Chocolate Mayonnaise Sheet Cake

A year ago on April 19th I lost a very special friend, Debra, to cancer.  There was a celebration of life for family and friends  followed by a luncheon.  I made the chocolate mayonnaise sheet cake she loved and decorated it with the monkeys I had bought to use on her birthday cake.  She loved all animals but monkeys were a favorite of hers and always made her smile.  Whenever I saw cute monkey memes I would share them with her and I once gifted her a hideous pink sock monkey that I made.  She adored it.  My first and last attempt at sock monkeys.  Debbie had the gift of gab.  She loved to come down and sit and visit and have a cup of tea or a cup of coffee with a little rum chata in it.  And she had a sweet tooth.  She loved chocolate.  So if there was a cake or cookies or brownies she was a happy girl.  And if there were no baked goods, there was always a dish full of chocolate candy and that’s where she’d head.  I’ll always think of her when I make this cake.

Ingredients:

1 1/2 cups hot, strong coffee

1 cup cocoa

3 cups AP flour

2 tsp baking soda

1/2 tsp baking powder

1/2 tsp salt

2 1/2 cups sugar

4 large eggs

1 cup mayonnaise

2 tsp vanilla

Preheat your oven to 350.

Whisk together the hot coffee and cocoa and let stand for 20 minutes.

In a separate bowl, whisk together the flour, soda, baking powder and salt.

In a large bowl combine the sugar and eggs.  Beat on medium speed until light and fluffy, about 4 minutes.  Beat in the mayonnaise and vanilla.

Alternate flour mixture and coffee/cocoa mixture beating after each addition and beginning and ending with flour.

Pour the batter into a lightly greased and floured sheet pan.  Bake for 22-25 minutes.  Allow the cake to cool completely before icing.

To make this cake easier to serve to a crowd I cut the cake, used cupcake lines to separate individual pieces, and then iced each piece.  I made a peanut butter icing but you can use any flavor icing you like.

This post is for you my beautiful friend.  I miss talking to you and enjoying a cup of coffee or tea with you at my kitchen island.  I hope there is a lot of chocolate in heaven.  And monkeys.  A lot of monkeys.

Roasted Nuts

Nuts.  A healthy and filling snack.  Nuts are a great source of fiber, protein, and healthy fats as well as a number of vitamins and minerals.  Almonds are the highest in calcium of all nuts and and studies have shown that they can reduce the “bad” LDL cholesterol which is particularly harmful to heart health.  Pecans and walnuts have also been shown to lower bad cholesterol levels and contain compounds that act as antioxidants.  Walnuts, one of my favorites, may help to reduce inflammation which can contribute to many chronic diseases.  A study of college students found that eating walnuts increased cognition, suggesting they may have beneficial effects on the brain.  Walnuts are supposed to be the top nut for brain health.  That’s probably why I like them so much!  I’ve always been told that fish was brain food.  But maybe it’s really nuts!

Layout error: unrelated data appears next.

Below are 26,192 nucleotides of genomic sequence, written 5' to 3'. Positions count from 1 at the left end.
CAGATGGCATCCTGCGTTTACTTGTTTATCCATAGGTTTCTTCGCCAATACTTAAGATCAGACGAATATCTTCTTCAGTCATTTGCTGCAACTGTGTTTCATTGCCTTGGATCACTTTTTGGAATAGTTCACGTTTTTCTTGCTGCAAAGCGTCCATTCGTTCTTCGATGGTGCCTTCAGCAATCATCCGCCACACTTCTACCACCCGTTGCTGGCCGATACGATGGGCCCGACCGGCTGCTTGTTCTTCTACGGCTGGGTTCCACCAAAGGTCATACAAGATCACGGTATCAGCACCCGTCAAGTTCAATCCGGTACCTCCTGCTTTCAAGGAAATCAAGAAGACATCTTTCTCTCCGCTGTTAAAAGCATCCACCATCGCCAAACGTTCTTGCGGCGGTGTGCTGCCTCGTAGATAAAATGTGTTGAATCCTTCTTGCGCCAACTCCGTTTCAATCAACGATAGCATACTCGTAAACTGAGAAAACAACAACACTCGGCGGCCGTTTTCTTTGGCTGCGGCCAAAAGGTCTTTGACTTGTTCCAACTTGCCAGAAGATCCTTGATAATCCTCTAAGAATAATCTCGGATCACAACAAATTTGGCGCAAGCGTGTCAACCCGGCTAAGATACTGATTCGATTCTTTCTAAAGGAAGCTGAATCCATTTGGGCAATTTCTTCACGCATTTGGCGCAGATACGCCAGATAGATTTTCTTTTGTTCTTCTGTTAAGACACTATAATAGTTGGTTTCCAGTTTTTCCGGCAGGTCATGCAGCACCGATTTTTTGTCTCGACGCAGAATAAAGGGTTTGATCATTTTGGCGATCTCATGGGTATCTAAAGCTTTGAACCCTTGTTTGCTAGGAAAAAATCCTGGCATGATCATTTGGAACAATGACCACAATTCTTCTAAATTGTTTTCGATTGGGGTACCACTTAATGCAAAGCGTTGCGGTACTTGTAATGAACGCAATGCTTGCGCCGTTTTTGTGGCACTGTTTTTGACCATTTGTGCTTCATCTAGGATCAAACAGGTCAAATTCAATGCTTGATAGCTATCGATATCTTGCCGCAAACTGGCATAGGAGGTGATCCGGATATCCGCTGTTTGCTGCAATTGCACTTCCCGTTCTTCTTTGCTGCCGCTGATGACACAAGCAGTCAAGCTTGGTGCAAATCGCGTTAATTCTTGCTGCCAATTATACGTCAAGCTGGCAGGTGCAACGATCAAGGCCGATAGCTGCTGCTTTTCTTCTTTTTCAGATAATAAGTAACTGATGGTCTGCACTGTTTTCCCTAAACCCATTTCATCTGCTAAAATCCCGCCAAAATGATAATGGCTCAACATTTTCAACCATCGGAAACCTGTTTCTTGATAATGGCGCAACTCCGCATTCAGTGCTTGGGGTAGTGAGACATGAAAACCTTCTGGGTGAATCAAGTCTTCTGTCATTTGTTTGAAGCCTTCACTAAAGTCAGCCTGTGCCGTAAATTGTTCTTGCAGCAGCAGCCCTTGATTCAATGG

Considering all of the health benefits, snacking on a handful of nuts each day, unless, of course, you have an allergy to tree nuts, is a good thing.  Eating nuts that are covered in chocolate might, however, cancel out the health benefits.  And while raw nuts are probably best, nuts that have been roasted with a little sea salt are ever so much better tasting.  My friend Jane gave me this quick and simple recipe for roasting nuts.  They are excellent!

Ingredients:

5 cups of raw nuts – I used pecans and almonds

1 1/2 T HOT water

1 1/2 tsp fine sea salt

2 T olive oil

Preheat your oven to 375.

Measure out your nuts into a large metal bowl.

Whisk together the 1 1/2 tsp of salt and the HOT water together until the salt is dissolved.

Using a spatula or wooden spoon pour the salt water over the nuts and stir well.

Line a jelly roll pan with parchment paper and spread the nuts out in a single layer.

Bake for 8 minutes.  Remove from the oven, stir, and bake for an additional 8 minutes.  Depending on your oven temperature you may want to bake them for a couple more minutes.  You can sample a couple after 15-16 minutes remembering that once they cool they will crisp up a little more.  After baking return the hot nuts to the bowl and stir in the 2 T of olive oil and additional sea salt to taste.  Spread the nuts back out on the parchment covered pan and allow them to cool completely.  Once cooled store them in an airtight container.

ENJOY

NOTE:  I used raw almonds and pecans but any kind of raw nut would be good.

These nuts were so good I decided that some other flavor profiles might work as well.  I did a second batch adding 1 1/2 tsp of vanilla to the 2 T of olive oil and sprinkling 1 T of cinnamon and 2 T of superfine sugar on the hot nuts.   I could have added even a little more vanilla and cinnamon.

If you like things kicked up a bit, 1/2 to 1 tsp of cayenne pepper added to the sea salt at the end may be another good choice.

If you don’t have superfine salt or sugar on hand you can use a coffee grinder or mini food processor to accomplish a fine grind.

As with any recipe, you’re only limited by your imagination.

Vanilla

Good quality, pure vanilla extract is crucial to good baked goods.  And it is not inexpensive.  A good friend winters in Texas and she brings me awesome vanilla from Mexico.  I use her Mexican vanilla all the time.   When people try to replicate some of my recipes they notice subtle taste differences between what I baked and what they baked.  I’m convinced it is the vanilla.  I recently came across instructions for making your own vanilla on the King Arthur blog.  And decided I would try it.  It’s not complicated at all.

Homemade vanilla consists of vanilla beans and liquor.  You want to make sure your vanilla beans are fresh.  They should be pliable and soft to the touch.  According to King Arthur there are three kinds of vanilla beans that are readily available.  Sharing his descriptions.

“TAHITIAN:  Contains floral notes as well as subtle cherry and almond overtones; pairs well with fruity desserts and has a strong vanilla aroma.

MEXICAN:  Described as woodsy with hints of spice.  This vanilla is exciting, a perfect choice to bring something new to your baking.

MADAGASCAR:  A classic vanilla flavor that’s described as creamy and sweet.  Often used to make vanilla extract; it’s familiar and comforting.”